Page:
Why Should You Care About Your Blood Sugar?


What’s the Big Deal with Blood Sugar?

 

You may know that having very high blood sugar isn’t good for you, and is usually a sign of type 2 diabetes.

But there’s a lot more to blood sugar than just the name – and your glucose levels could dictate the direction of your health.

When we eat, our food breaks down into glucose, which travels through our bloodstream. Our pancreas secretes a hormone called insulin that moves the blood sugar into our cells.

Then, our body uses this glucose to provide us with energy. Any glucose molecules that aren’t used by our cells immediately are stored for later.

 

What Should Your Glucose Levels Be?

 

Our blood glucose levels should be under 100 mg/dL after fasting for 8 hours.[1] They should also be less than 140 mg/dL 2 hours after eating.

During the day, a normal person’s blood sugar level can be between 70 mg/dL and 80 mg/dL. Your blood sugar likely won’t go under 60 mg/dL.

Doctors also use blood sugar to diagnose or predict your risk for type 2 diabetes.[2]

        • If your fasting blood sugar is higher than 126 mg/dL on two separate tests, you have type 2 diabetes.
        • If your fasting blood sugar is between 100 mg/dL and 125 mg/dL, you have prediabetes.

 

What Happens If Your Blood Sugar Spikes a Lot?

 

If you have frequently high blood sugar, glucose can build up in your bloodstream and your blood sugar levels rise over time.

Because glucose is so high, our cells can fail to properly respond to insulin, so more blood sugar stays in your system – which can lead to the development of type 2 diabetes.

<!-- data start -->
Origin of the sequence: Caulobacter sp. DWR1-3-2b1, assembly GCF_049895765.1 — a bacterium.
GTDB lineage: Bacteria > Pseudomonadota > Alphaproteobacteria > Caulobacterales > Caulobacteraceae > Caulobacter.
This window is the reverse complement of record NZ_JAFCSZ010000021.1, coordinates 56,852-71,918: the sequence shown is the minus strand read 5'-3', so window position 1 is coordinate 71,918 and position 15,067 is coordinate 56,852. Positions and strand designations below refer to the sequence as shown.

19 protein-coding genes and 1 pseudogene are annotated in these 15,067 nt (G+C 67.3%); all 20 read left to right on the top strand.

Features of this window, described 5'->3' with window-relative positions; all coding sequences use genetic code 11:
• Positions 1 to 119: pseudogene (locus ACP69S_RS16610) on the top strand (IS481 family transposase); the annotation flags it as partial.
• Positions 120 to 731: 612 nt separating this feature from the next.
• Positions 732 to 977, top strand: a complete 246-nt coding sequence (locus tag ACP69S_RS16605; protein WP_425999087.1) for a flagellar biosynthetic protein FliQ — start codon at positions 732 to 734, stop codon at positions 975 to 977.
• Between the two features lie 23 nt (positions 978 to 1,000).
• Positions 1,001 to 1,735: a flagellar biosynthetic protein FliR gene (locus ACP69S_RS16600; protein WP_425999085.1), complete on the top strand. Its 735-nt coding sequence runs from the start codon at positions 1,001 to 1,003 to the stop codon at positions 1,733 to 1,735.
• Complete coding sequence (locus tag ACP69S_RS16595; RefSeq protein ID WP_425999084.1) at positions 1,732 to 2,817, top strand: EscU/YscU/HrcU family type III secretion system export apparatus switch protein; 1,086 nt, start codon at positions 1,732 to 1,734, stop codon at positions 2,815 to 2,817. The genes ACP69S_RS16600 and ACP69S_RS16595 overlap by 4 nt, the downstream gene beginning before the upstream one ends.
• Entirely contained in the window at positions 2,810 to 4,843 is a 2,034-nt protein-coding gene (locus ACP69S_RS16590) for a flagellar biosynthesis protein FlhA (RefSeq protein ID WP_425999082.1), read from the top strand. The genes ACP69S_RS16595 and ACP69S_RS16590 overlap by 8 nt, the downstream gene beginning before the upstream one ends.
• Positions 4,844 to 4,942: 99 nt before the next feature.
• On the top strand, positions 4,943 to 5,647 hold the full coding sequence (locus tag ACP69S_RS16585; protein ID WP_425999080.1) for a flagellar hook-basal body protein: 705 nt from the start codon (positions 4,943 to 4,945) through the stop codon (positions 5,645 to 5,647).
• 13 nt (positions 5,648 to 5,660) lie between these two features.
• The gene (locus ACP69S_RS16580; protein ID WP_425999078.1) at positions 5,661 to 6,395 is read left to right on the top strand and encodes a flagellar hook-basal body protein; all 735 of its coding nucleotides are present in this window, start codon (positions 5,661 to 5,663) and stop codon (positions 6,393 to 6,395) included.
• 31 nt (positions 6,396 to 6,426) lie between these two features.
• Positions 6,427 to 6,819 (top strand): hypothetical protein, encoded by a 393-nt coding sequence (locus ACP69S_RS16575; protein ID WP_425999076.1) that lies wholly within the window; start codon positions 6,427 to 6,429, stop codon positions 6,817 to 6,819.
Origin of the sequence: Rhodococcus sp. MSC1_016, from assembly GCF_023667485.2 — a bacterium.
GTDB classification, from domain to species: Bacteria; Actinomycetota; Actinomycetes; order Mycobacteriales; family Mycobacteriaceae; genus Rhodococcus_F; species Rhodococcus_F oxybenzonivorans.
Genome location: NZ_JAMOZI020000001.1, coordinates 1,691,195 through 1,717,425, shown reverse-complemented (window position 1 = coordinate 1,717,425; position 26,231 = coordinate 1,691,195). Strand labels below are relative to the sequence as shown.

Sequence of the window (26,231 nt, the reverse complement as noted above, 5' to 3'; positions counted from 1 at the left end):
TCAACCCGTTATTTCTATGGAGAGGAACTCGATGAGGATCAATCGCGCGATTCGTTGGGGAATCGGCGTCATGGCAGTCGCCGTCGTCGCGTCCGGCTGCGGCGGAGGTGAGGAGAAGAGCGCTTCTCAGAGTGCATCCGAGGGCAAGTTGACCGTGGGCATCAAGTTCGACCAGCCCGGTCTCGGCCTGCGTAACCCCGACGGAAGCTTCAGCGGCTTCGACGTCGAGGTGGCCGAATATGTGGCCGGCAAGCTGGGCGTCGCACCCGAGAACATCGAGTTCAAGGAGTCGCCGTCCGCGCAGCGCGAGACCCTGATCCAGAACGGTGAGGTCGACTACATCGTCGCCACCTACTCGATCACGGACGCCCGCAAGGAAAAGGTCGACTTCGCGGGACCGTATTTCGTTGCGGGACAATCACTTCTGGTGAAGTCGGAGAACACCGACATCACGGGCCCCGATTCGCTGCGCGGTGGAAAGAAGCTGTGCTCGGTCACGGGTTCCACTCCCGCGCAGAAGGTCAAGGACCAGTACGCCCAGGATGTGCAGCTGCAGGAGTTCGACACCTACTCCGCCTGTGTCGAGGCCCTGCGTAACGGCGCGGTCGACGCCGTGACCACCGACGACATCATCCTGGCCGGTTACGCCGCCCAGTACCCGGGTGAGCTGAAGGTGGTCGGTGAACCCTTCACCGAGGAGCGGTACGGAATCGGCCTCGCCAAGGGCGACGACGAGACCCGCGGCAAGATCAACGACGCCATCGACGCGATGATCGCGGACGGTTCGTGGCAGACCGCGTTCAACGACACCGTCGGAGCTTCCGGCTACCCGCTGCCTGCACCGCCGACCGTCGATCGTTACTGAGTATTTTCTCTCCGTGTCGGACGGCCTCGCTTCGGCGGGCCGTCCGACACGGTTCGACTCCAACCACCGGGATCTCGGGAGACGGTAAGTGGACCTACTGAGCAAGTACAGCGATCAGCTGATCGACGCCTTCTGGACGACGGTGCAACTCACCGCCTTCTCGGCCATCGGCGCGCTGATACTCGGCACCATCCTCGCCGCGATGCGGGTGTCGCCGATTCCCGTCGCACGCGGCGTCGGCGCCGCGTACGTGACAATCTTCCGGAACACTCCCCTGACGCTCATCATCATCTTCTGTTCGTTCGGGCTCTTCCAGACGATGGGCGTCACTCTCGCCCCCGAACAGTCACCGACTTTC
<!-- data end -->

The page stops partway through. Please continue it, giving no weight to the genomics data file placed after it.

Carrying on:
Maintaining stable blood sugar levels is key to maintaining a healthy life.

If your blood sugar gets too high, you could develop diabetes and raise your risk of other chronic diseases, like heart disease and stroke.

Watch what you eat, exercise regularly, and invest in a glucose meter to monitor your blood sugar.[5]

Stay away from foods that can lead to a spike, and focus on filling your plate with whole foods rich in complex carbohydrates and other nutrients.

By making these changes, you can help stabilize your glucose and improve your health!

 

References:

 

[1] https://www.medicalnewstoday.com/articles/249413.php

 

[2] https://www.mayoclinic.org/diseases-conditions/diabetes/diagnosis-treatment/drc-20371451

 

[3] https://www.healthline.com/health/blood-sugar-spike

 

[4] https://www.healthline.com/health/and-after-effect-eating-blood-sugar

 

[5] https://www.healthline.com/health/and-after-effect-eating-blood-sugar